The Democratic Progressive Party (DPP) yesterday raised questions over the appropriateness of vice president-elect Wu Den-yih (吳敦義) attending the Boao Forum for Asia, saying his presence at the Chinese symposium as a “business leader” would constitute a “self-deprecating” move.
Having stepped down from his post as premier on Jan. 31, Wu is scheduled to attend the annual conference being held in Hainan, China, from March 31 to April 3. He is expected to meet Chinese Vice Premier Li Keqiang (李克強), who is expected to become premier in the next transition of power in Beijing.
Citing information on the forum’s official Web site, DPP Legislator Pan Men-an (潘孟安) said Wu would attend the forum as a “business leader” in his capacity as “senior adviser of the Cross-Straits Common Market Foundation.”
Wu’s name was not found under the category of “leader and former leaders” or “officials,” Pan said, adding that Wu should demand to be placed under those categories to show that there is “one China” with different interpretations.
Wu would not be the first vice president-elect to make an appearance at the forum. In 2008, Vice President Vincent Siew (蕭萬長) attended the conference before his inauguration and met Chinese President Hu Jintao (胡錦濤).
Pan questioned whether the appearances at the event were a coincidence or a common practice, saying: “If it is the latter, does it mean that every vice president-elect has to meet with Chinese leaders before taking office?”
“If so, it would be kowtowing to Beijing and a disgrace to the nation,” he said.
The DPP accused Wu of not applying to the Ministry of the Interior to make a foreign visit before registering with the forum organizers and slammed President Ma Ying-jeou’s (馬英九) administration, saying it was making trips by vice presidents-elect to the forum routine.
This was no different from sending delegates and paying tribute to an empire, they said.
The Cross-Straits Common Market Foundation on Tuesday confirmed that Wu had registered last week to attend the conference as an adviser to the foundation. Foundation chairman Chan Huo-sheng (詹火生) said Wu’s attendance would be finalized after the forum organizers confirmed his registration.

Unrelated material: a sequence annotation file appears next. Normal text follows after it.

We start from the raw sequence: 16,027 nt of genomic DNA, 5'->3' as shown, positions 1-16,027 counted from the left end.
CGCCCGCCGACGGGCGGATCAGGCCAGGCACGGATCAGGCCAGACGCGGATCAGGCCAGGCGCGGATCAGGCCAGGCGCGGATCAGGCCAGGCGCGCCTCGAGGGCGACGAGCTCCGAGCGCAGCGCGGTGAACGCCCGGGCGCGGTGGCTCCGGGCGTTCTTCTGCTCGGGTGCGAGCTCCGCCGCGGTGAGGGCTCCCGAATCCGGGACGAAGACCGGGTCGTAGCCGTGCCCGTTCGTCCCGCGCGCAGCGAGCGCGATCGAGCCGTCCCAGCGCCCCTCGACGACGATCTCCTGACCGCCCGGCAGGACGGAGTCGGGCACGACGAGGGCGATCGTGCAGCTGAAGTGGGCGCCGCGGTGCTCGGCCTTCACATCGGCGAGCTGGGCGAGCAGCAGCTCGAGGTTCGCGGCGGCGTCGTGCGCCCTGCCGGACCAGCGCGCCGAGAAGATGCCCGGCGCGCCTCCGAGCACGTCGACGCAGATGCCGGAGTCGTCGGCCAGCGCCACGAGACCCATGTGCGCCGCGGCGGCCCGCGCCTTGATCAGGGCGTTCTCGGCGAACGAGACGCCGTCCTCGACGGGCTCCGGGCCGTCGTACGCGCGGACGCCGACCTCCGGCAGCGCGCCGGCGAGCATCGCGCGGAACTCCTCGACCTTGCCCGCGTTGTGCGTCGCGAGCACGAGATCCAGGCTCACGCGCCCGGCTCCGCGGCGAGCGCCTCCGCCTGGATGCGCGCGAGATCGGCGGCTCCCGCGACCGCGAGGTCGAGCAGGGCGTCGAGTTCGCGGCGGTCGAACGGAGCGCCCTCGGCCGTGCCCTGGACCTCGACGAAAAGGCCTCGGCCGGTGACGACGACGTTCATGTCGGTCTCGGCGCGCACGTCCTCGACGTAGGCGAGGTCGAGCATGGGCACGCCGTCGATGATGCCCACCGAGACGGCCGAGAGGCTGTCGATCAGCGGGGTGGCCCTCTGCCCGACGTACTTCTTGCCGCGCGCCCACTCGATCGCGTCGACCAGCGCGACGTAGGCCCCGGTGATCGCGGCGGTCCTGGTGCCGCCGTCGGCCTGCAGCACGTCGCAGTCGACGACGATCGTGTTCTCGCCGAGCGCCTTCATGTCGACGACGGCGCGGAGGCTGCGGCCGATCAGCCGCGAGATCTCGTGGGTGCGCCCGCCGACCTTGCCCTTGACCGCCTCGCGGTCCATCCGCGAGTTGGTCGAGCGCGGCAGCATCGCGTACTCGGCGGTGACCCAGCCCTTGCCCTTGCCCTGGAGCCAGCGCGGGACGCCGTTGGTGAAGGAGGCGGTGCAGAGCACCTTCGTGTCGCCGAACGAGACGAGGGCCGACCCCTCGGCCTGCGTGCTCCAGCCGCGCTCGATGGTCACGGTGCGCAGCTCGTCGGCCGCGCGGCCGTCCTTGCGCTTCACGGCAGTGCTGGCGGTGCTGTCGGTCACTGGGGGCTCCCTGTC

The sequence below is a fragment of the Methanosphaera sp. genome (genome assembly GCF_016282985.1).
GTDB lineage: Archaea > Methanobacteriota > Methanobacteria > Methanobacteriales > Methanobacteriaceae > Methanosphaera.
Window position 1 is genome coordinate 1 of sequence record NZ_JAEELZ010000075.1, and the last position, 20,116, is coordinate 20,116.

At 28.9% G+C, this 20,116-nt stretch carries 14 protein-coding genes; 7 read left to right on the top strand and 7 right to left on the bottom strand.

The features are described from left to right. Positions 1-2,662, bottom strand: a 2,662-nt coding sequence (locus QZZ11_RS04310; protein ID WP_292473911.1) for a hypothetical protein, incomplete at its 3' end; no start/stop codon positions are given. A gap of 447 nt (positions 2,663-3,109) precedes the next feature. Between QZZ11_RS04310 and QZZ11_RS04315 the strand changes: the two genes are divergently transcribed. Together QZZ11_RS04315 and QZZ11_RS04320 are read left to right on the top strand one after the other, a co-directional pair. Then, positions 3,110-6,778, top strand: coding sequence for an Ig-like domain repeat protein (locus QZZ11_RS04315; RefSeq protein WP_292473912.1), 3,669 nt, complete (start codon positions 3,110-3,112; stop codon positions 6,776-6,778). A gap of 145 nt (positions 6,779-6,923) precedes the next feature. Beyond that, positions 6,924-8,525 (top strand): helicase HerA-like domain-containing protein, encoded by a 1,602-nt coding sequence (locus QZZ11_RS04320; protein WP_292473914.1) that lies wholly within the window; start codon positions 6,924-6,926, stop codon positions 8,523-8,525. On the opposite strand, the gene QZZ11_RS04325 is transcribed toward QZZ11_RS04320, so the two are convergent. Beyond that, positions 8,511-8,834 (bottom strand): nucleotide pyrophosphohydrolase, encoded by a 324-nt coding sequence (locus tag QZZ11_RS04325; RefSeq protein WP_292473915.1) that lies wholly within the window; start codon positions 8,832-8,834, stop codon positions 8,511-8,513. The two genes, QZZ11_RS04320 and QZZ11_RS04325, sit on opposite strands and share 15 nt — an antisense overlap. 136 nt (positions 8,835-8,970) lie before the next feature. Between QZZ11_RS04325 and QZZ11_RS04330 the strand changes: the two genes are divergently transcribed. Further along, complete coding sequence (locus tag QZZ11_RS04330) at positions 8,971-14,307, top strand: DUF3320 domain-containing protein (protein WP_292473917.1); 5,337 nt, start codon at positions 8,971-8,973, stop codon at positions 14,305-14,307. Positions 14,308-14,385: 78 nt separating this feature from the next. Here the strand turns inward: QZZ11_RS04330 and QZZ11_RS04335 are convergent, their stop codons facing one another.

Chinese Nationalist Party (KMT) spokesman Yin Wei (殷瑋) played down the DPP criticism and accused it of trying to distort the significance of Wu’s participation.
“The DPP is exercising the same tactic of distorting and smearing the government’s attendance at the forum ... It should view [our attendance] as part of normal activities in cross-strait exchanges,” he said.
Yin said the foundation began participating in the forum in 2001 and promoted the normalization of cross-strait economic and trade exchanges as a non-official group.
Siew’s attendance at the forum four years ago confirmed that the two sides of the Taiwan Strait would set aside differences and seek win-win situations, he said.
The Ma administration has always promoted peaceful cross-strait relations and systematic cross-strait negotiations while making Taiwan’s interests a priority, he added, urging the DPP to abandon its closed-door policies and challenging it to recognize the calls for more cross-strait exchanges on the economy in its post-election discussions.
“The Boao Forum is a platform for economic and trade talks, and delegates from each participating country are on equal footing ... If the DPP opposes such a forum, how would it respond to the call for cross-strait exchanges from the majority? Did the DPP put enough efforts into reviewing its cross-strait policies?” he said.